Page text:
Internet of Things has been growing exponentially; testing must keep up. You might have read this in an article I published last year [TSE]. In this blog (part of a series) you will read about the technology that we need, in order to restrain this exponential growth of test cases. Let’s take a look into the future of IoT testing where eventually the test cases do the thinking.
Figure 1. Forecast of the growth of IoT Things up to 2020 (source: Cisco).
We are experiencing devices we have seen in science fiction movies decades ago becoming a reality. Our clothes can sense our well-being, parts of body scans can be done by smart phones, predictive maintenance is done on an oil rig in the open sea and cars are driving themselves. These are but examples of the high-tech devices or systems we are working with today. These high-tech systems are measuring large volumes of data and exchange it with fellow systems and beyond. Systems collecting and exchanging data are of all ages. We see the number of devices and the amount of data exchanged growing to epic proportions (Cisco was already predicting this years ago, see figure 1). Let’s put all of this under the term Internet of Things (IoT )in short).
From the science fiction examples, two types of IoT solutions can be distinguished. A set more associated with consumer electronics and a set more associated with industrial solutions. The latter is often referred to as the Industrial Internet of Things (IIoT). Where IIoT focuses more on high-volume “things” and big data the elements that make an IoT solution are the same. In this article, we only refer to the term IoT in the context of testing.
The rapid growth of products associated with IoT is having consequences in how we do system design. Systems we now develop are (parts of) an IoT solution or are strongly related to the IoT. IoT brings a new experience to new and existing products. A new set of properties are available in IoT devices and we can connect them all. Combining new properties together with all the connectivity options gives us an infinite amount of situations one IoT solution can be in.
IoT as Systems of Systems
Internet of Things (IoT) is a Systems of Systems. Each system can be extracted into its bare elements. Eventually, we come to the smallest possible (still functional and distributed) parts of a so-called IoT-eco-system. Let’s call them microservices. The monolithic IT architectures do not align with an environment where every device has a computer and wireless connection as is the case with IoT solutions [UMS]. Microservices are what we need in order to let the individual systems within the Systems of Systems interact and share data.
A good example of Systems of Systems (SoS) is fitness tracking. The wristband collecting fitness data of a person is a system. The system storing the data that is being collected is obviously a system and the website that lets people compete against each other in for instance running by comparing collected data is another system. Together with yoursmart phone that adds more functionality to the collected data (for instance adds location information, but also shows what music you were listening while running), we have systems of systems that give us fitness tracking.
The microservices part in this example can lie in a very small service recognizing you are running, another service that reacts to this and starts to send data to my running competition website and maybe yet another service publishing on my Facebook timeline that I am running and listening to a specific song.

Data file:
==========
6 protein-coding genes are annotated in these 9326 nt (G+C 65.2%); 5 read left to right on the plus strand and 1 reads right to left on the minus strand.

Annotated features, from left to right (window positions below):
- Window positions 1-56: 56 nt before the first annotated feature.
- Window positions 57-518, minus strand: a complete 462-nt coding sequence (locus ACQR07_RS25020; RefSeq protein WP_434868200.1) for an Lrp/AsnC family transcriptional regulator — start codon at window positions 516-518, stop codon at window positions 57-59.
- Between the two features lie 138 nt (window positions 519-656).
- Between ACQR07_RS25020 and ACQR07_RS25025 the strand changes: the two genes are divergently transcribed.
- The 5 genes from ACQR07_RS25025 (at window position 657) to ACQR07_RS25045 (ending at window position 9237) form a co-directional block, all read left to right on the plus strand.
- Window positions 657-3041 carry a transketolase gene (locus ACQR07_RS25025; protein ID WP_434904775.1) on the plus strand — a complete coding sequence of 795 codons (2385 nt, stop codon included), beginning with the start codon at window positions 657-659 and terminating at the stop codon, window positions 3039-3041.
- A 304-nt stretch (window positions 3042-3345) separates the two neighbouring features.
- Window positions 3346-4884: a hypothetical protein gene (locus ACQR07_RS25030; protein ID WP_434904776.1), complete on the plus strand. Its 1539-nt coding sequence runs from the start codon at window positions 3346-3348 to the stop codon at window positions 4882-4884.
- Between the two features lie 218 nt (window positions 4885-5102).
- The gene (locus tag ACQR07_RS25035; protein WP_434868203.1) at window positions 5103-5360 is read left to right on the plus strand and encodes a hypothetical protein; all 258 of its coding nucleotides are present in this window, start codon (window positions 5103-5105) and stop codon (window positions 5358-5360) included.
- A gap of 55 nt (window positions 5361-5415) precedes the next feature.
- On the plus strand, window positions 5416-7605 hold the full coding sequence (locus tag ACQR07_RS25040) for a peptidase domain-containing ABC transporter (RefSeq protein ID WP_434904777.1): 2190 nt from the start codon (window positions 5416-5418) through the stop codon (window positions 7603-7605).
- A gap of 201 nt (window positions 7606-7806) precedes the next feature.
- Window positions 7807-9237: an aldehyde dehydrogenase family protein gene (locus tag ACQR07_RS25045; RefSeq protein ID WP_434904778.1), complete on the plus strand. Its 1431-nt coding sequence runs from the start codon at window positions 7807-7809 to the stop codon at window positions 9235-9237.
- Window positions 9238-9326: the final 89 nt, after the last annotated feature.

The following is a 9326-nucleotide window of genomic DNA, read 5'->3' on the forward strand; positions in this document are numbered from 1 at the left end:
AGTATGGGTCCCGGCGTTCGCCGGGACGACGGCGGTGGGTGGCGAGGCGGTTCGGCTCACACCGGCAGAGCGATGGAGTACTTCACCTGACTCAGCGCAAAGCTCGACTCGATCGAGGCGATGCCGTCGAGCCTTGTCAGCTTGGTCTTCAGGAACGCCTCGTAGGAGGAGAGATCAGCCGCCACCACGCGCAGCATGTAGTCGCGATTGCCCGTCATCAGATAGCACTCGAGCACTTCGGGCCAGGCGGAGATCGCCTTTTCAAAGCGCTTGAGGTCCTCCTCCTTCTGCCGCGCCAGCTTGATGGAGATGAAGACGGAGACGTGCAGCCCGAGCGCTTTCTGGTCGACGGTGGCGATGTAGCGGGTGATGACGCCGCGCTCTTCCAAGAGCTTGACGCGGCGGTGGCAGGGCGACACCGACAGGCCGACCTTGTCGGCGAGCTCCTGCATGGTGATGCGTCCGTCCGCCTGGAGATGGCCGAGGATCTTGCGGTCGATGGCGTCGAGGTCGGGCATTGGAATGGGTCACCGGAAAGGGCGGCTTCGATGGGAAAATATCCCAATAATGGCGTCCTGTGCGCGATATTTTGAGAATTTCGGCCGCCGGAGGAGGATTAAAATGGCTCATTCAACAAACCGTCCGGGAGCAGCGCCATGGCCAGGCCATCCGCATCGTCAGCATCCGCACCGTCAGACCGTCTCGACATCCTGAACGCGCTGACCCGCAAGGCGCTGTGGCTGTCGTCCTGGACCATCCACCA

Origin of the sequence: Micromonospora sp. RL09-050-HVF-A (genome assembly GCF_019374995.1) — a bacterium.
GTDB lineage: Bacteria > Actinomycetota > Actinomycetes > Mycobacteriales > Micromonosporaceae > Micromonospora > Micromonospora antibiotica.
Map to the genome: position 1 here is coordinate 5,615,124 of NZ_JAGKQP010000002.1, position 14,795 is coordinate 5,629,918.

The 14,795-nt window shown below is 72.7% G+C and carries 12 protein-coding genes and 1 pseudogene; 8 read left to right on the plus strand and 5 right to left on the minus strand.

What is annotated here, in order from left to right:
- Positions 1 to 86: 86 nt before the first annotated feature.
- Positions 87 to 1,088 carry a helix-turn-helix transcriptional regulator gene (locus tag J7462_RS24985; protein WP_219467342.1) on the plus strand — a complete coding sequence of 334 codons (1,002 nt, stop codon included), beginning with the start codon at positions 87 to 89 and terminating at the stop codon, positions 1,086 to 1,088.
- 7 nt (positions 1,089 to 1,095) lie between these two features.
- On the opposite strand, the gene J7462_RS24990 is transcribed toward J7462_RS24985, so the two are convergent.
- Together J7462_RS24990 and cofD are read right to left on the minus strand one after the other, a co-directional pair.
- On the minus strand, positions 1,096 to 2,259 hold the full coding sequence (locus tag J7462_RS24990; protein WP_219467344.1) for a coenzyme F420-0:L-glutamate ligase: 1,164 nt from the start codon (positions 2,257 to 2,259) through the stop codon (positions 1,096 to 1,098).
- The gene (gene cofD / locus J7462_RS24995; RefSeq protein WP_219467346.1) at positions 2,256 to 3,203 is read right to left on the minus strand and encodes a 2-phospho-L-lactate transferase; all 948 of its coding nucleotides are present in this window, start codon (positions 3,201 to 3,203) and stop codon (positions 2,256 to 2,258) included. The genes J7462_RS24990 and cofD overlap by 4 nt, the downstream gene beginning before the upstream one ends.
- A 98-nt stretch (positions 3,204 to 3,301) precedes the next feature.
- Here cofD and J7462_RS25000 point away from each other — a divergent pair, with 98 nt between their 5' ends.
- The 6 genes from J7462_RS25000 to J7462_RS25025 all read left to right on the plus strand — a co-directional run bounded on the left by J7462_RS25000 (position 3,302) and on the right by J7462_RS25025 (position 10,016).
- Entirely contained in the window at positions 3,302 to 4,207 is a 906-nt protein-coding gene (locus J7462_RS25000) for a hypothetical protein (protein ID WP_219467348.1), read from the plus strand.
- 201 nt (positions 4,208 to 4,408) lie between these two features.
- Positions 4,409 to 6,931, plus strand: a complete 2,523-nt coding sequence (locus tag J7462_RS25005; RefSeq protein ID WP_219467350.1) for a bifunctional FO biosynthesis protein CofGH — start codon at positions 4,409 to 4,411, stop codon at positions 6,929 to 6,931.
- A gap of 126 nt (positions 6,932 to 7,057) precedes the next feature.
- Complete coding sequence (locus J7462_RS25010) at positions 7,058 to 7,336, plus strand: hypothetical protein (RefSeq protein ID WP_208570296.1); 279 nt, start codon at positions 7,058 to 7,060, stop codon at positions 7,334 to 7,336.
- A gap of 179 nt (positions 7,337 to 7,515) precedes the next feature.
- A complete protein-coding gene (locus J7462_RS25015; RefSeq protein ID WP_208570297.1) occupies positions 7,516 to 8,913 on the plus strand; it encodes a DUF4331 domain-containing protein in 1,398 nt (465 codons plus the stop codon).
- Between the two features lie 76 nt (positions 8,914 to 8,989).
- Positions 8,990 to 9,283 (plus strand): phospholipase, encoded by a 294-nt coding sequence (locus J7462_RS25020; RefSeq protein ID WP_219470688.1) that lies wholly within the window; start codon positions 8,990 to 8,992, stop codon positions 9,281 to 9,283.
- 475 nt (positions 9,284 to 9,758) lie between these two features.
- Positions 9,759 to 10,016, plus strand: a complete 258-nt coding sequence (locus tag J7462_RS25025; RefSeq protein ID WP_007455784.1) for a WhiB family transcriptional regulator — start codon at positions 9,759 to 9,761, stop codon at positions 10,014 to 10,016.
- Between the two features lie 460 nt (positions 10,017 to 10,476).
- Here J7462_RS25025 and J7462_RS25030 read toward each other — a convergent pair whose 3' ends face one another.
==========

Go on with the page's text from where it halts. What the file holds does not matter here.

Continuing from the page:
Figure 2. Multiple fitness tracking solutions.
SoS have the challenge of what will be computed where (see [SCC]). In the near (near) future major challenges such systems face are in terms of usability, performance, security, and reliability.
Testing a large spread connected IoT-eco-system is a challenge. Functionally testing the separate elements (microservices) can be done but looking at the whole solution with all non-functional attributes a number of possibilities to test explodes. We need to look for new technologies to help us test all of this.
Models of Models
A side effect of the SoS is that testing the full solution only becomes possible after integration of all separate systems. The challenge here lies in the fact of testing at an early stage. Creating models for all separate systems (or microservices for that matter) can help test and develop before integration takes place. This implies the use of Models of Models (MoM). Models are needed up front to see if an IOT ecosystem can work, or maybe just to look at the implementation and try it out with limited functionality and do crowd testing. A set of models can be calculated to see what possible outcomes a situation may have. This is often used in meteorology: multi-model predictions that give the degree of uncertainty towards the future behavior of systems of systems! A great example of this is shown in figure 3.
Figure 3. Multi-model predictions within meteorology for detecting trends of the weather using todays measurements as a starting point. Good example to see that uncertainty rises with the time passed within the models.
Functional aspects are ideally tested at the microservices level, whereas the non-functional aspects of the full IoT solution can now early be tested in a model environment. In my next blog, I will go into more detail how models help us to give the insight to see when systems of systems will crash and what role of a test engineer will become the Model of Models spectrum.
[TSE] Tom van de Ven and Alexander van Ewijk: Der Testaufwand steigt exponentiell durch das Internet der Dinge (IoT), In: ObjektSpektrum.de, 2015, Titelthema “Internet der Dinge”
[SCC] Alur R., Berger E., Drobnis A. W., Fix L., Fu K., Hager G. D., . . . Zorn B. (2015). System Computing Challenges in the Internet of Things:
A white paper prepared for the Computing Community Consortium
committee of the Computing Research Association.